2.7 Constructive Technology Assessment

Stefan Kuhlmann

University of Twente, Department of Science, Technology, and Policy Studies, P.O. Box 217, The Netherlands

2.7.1 Introduction

Technology assessment (TA) aims to support the designing and shaping of technology in society. TA is supposed “to reduce the human costs of trial and error learning in society's handling of new technologies, and to do so by anticipating potential impacts and feeding these insights back into decision making, and into actors' strategies” (Schot and Rip, 1997, p. 251). TA practices are intended to create, communicate, and apply knowledge about and reflection on the potential and actual interaction of (new) technology and societal actors and forces.1 An overarching definition is offered by the TAMI project, a joint effort of European TA agents, to summarize the state of the art of TA: “Technology assessment is a scientific, interactive and communicative process which aims to contribute to the formation of public and political opinion on societal aspects of science and technology” (TAMI project, 2003, p. 4).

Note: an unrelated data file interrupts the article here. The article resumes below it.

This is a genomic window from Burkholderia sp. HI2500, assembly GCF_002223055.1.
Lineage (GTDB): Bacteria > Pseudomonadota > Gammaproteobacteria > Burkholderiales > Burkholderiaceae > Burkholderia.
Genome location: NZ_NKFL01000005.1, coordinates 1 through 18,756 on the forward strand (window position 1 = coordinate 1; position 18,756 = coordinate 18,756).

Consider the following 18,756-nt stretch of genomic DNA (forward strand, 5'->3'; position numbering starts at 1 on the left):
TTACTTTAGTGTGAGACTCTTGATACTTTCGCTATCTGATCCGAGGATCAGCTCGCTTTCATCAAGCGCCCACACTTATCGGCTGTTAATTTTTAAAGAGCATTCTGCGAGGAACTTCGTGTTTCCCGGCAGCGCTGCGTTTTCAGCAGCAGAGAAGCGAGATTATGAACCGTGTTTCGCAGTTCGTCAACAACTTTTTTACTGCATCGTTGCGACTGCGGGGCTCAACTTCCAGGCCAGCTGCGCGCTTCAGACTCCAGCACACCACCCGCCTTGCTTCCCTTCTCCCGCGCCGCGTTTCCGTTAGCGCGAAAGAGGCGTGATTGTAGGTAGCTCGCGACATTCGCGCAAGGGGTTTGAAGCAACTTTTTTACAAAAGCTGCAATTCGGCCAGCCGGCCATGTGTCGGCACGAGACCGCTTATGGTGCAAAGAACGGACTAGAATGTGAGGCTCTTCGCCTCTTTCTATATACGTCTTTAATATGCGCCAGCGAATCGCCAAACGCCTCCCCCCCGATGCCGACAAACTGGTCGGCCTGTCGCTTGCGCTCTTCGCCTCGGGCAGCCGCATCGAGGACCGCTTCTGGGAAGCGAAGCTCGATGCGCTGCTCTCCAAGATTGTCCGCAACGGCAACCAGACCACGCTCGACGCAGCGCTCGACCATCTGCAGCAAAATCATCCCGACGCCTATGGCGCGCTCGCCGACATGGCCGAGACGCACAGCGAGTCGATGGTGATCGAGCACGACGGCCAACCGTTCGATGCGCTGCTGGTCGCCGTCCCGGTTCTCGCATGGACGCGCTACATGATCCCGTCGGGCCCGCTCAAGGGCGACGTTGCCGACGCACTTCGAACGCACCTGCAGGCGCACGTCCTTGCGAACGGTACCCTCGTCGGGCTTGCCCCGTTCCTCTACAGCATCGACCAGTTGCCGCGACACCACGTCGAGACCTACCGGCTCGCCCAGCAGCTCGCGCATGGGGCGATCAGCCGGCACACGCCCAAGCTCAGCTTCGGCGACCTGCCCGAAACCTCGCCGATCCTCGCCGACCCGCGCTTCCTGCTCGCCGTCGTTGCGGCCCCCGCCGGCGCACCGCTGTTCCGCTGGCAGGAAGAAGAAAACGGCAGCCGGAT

The first concepts of TA were developed in the United States at the end of the 1960s. At that time a need to assess the potential, normally unexpected negative effects of new technologies was perceived that led in 1972 to the creation of the Office of Technology Assessment (OTA) as a research-based service and early warning mechanism of the US Congress; OTA worked for more than 20 years with quite some ...

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